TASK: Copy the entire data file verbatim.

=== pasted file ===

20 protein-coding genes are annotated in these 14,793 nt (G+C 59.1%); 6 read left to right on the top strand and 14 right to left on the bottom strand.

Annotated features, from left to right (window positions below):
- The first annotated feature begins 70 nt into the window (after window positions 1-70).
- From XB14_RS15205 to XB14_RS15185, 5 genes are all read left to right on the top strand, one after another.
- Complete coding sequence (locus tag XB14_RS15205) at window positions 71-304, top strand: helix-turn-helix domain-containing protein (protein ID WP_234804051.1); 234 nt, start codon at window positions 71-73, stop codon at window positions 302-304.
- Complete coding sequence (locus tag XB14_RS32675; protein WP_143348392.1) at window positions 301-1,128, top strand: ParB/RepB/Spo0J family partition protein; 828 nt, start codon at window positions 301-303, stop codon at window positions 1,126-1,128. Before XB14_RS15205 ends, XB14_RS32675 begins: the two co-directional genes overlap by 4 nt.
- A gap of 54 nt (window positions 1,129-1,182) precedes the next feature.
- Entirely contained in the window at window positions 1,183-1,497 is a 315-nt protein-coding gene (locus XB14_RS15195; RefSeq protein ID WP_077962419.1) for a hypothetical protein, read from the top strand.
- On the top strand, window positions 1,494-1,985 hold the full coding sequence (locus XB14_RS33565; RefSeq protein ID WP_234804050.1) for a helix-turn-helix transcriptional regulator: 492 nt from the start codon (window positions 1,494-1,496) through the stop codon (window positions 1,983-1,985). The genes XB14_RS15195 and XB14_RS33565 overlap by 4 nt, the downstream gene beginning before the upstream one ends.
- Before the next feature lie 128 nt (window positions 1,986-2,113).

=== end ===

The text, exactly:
20 protein-coding genes are annotated in these 14,793 nt (G+C 59.1%); 6 read left to right on the top strand and 14 right to left on the bottom strand.

Annotated features, from left to right (window positions below):
- The first annotated feature begins 70 nt into the window (after window positions 1-70).
- From XB14_RS15205 to XB14_RS15185, 5 genes are all read left to right on the top strand, one after another.
- Complete coding sequence (locus tag XB14_RS15205) at window positions 71-304, top strand: helix-turn-helix domain-containing protein (protein ID WP_234804051.1); 234 nt, start codon at window positions 71-73, stop codon at window positions 302-304.
- Complete coding sequence (locus tag XB14_RS32675; protein WP_143348392.1) at window positions 301-1,128, top strand: ParB/RepB/Spo0J family partition protein; 828 nt, start codon at window positions 301-303, stop codon at window positions 1,126-1,128. Before XB14_RS15205 ends, XB14_RS32675 begins: the two co-directional genes overlap by 4 nt.
- A gap of 54 nt (window positions 1,129-1,182) precedes the next feature.
- Entirely contained in the window at window positions 1,183-1,497 is a 315-nt protein-coding gene (locus XB14_RS15195; RefSeq protein ID WP_077962419.1) for a hypothetical protein, read from the top strand.
- On the top strand, window positions 1,494-1,985 hold the full coding sequence (locus XB14_RS33565; RefSeq protein ID WP_234804050.1) for a helix-turn-helix transcriptional regulator: 492 nt from the start codon (window positions 1,494-1,496) through the stop codon (window positions 1,983-1,985). The genes XB14_RS15195 and XB14_RS33565 overlap by 4 nt, the downstream gene beginning before the upstream one ends.
- Before the next feature lie 128 nt (window positions 1,986-2,113).